Eastern Towhee

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image: eastern towhee.jpg

Common Name: Eastern Towhee

Scientific Name: Pipilo erythrophthalmus

Size: 7-8.5 inches ( 17-22 cm)

Habitat: United States; East of Mississippi. Summer Range: Breeds from southern Canada, Manitoba to Quebec, southward to western Louisiana and southern Florida. Winter Range: Winters from Oklahoma, southern Ohio, and New Jersey southward to central Texas and Florida. Occasionally farther north to southern New England. Found in shrub habitats, often in dry environments and open ground, old fields and forest edges

Status: Not threatened but populations declining throughout range, most severely in New England.

Diet: Insects and seed, occasionally fruit. Forages on the ground, scratching in a two-footed, backwards-scratching hop called a "double-scratch".

Breeding: Two to six eggs are laid in a ground nest at base of upright vegetation or in vine tangle or shrub. Nest made of bark strips, dead leaves, grass, plant stems, small twigs, and other material; lined with fine grass and rootlets, and sometimes hair.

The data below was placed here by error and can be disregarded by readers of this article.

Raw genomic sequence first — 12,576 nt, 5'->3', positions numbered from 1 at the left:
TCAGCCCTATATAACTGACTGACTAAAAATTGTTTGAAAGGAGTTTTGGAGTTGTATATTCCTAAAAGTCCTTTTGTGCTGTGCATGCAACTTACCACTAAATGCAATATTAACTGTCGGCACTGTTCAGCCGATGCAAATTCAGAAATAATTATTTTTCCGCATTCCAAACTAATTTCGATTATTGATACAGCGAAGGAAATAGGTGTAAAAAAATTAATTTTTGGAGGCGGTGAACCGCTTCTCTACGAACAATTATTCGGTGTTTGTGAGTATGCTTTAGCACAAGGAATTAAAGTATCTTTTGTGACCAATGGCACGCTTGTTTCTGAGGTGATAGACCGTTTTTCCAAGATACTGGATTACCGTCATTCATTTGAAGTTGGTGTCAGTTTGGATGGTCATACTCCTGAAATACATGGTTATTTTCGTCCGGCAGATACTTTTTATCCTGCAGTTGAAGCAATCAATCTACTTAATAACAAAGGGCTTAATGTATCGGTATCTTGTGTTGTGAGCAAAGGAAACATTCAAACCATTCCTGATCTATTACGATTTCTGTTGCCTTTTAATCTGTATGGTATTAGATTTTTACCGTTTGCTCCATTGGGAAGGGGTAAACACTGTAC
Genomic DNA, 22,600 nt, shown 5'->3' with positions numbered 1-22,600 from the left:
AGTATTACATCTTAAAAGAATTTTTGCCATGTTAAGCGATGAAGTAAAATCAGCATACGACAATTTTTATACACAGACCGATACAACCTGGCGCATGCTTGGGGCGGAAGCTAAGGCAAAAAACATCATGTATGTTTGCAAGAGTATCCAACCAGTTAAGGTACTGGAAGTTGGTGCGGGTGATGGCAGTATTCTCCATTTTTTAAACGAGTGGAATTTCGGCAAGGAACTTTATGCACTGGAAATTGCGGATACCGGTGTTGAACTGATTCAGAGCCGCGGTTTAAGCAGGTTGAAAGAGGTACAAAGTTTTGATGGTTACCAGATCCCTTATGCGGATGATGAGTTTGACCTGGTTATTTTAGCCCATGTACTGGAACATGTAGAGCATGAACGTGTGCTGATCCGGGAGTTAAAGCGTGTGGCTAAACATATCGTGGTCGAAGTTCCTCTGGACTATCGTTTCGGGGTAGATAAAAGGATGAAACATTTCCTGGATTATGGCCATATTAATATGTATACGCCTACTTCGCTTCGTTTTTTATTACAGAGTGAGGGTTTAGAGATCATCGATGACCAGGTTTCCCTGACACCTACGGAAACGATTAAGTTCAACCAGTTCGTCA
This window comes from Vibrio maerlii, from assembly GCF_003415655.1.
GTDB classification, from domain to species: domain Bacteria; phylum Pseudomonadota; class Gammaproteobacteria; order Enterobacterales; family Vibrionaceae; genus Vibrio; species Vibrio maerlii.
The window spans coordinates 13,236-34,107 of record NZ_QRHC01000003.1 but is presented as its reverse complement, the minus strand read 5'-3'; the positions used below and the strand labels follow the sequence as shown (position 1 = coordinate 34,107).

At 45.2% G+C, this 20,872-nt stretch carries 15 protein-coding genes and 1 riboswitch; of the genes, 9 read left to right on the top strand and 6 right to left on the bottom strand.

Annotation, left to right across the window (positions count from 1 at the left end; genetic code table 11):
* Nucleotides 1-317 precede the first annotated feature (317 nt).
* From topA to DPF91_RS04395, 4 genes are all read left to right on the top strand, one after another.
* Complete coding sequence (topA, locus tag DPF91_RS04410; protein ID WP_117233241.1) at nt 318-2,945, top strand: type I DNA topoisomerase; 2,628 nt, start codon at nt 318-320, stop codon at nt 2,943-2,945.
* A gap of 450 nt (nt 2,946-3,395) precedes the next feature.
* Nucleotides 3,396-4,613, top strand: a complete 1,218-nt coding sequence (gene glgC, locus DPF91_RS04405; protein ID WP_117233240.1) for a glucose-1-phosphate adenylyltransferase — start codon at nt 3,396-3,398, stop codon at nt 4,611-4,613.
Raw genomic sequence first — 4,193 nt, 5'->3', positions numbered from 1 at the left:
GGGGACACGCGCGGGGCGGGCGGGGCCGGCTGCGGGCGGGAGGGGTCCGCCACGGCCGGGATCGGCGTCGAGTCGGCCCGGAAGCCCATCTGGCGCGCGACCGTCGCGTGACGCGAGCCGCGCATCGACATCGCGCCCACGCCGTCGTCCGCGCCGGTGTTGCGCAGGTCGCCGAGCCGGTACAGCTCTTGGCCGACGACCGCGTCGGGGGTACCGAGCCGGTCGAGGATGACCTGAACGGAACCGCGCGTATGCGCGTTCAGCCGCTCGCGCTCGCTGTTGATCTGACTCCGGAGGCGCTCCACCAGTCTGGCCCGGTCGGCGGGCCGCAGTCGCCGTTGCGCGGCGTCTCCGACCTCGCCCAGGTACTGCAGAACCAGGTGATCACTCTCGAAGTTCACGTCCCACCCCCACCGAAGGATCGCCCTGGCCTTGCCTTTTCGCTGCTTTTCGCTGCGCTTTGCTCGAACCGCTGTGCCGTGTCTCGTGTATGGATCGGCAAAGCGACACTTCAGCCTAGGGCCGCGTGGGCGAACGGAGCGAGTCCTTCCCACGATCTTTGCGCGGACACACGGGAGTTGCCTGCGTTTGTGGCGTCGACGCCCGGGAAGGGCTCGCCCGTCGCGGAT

Cool Facts: The Eastern Towhee was considered the same species as the Spotted Towhee until 1995. Where the two forms, Eastern and Spotted, meet in the Great Plains, hybrids occur.

The Eastern Towhee has red eyes across most of its range, but the towhees in Florida and extreme southern Georgia have pale straw-colored eyes. Eye color is variable from southern Alabama to southeastern North Carolina, with the most variability in Georgia and coastal South Carolina. This pattern may reflect the fact that the pale-eyed form, which was isolated when Florida was an island during the Pleistocene era, is now coming back in contact with the red-eyed form of the mainland.

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